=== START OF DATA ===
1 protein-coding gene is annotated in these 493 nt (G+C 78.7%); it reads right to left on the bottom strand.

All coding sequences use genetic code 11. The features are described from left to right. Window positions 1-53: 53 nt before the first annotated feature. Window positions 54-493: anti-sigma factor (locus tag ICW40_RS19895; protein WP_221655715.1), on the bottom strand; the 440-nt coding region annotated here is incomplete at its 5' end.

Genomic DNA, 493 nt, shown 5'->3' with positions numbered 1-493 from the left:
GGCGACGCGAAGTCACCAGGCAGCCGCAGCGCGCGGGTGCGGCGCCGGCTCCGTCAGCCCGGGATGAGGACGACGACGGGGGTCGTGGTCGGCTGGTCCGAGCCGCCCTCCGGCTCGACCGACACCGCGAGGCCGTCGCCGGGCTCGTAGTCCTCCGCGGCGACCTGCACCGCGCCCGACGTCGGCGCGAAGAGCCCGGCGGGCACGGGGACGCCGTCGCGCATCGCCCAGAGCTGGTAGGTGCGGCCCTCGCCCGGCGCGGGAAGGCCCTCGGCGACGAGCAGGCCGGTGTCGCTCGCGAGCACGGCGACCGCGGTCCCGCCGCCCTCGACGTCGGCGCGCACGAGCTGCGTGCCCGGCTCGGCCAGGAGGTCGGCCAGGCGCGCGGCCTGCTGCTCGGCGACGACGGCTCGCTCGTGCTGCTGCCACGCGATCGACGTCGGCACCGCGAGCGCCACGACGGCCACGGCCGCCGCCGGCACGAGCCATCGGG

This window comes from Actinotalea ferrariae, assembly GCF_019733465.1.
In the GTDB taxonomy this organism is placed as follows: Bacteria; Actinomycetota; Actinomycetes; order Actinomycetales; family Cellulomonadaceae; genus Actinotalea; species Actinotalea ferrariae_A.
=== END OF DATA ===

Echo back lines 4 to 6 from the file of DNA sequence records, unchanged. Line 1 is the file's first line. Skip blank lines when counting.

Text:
GGCGACGCGAAGTCACCAGGCAGCCGCAGCGCGCGGGTGCGGCGCCGGCTCCGTCAGCCCGGGATGAGGACGACGACGGGGGTCGTGGTCGGCTGGTCCGAGCCGCCCTCCGGCTCGACCGACACCGCGAGGCCGTCGCCGGGCTCGTAGTCCTCCGCGGCGACCTGCACCGCGCCCGACGTCGGCGCGAAGAGCCCGGCGGGCACGGGGACGCCGTCGCGCATCGCCCAGAGCTGGTAGGTGCGGCCCTCGCCCGGCGCGGGAAGGCCCTCGGCGACGAGCAGGCCGGTGTCGCTCGCGAGCACGGCGACCGCGGTCCCGCCGCCCTCGACGTCGGCGCGCACGAGCTGCGTGCCCGGCTCGGCCAGGAGGTCGGCCAGGCGCGCGGCCTGCTGCTCGGCGACGACGGCTCGCTCGTGCTGCTGCCACGCGATCGACGTCGGCACCGCGAGCGCCACGACGGCCACGGCCGCCGCCGGCACGAGCCATCGGG

This window comes from Actinotalea ferrariae, assembly GCF_019733465.1.
In the GTDB taxonomy this organism is placed as follows: Bacteria; Actinomycetota; Actinomycetes; order Actinomycetales; family Cellulomonadaceae; genus Actinotalea; species Actinotalea ferrariae_A.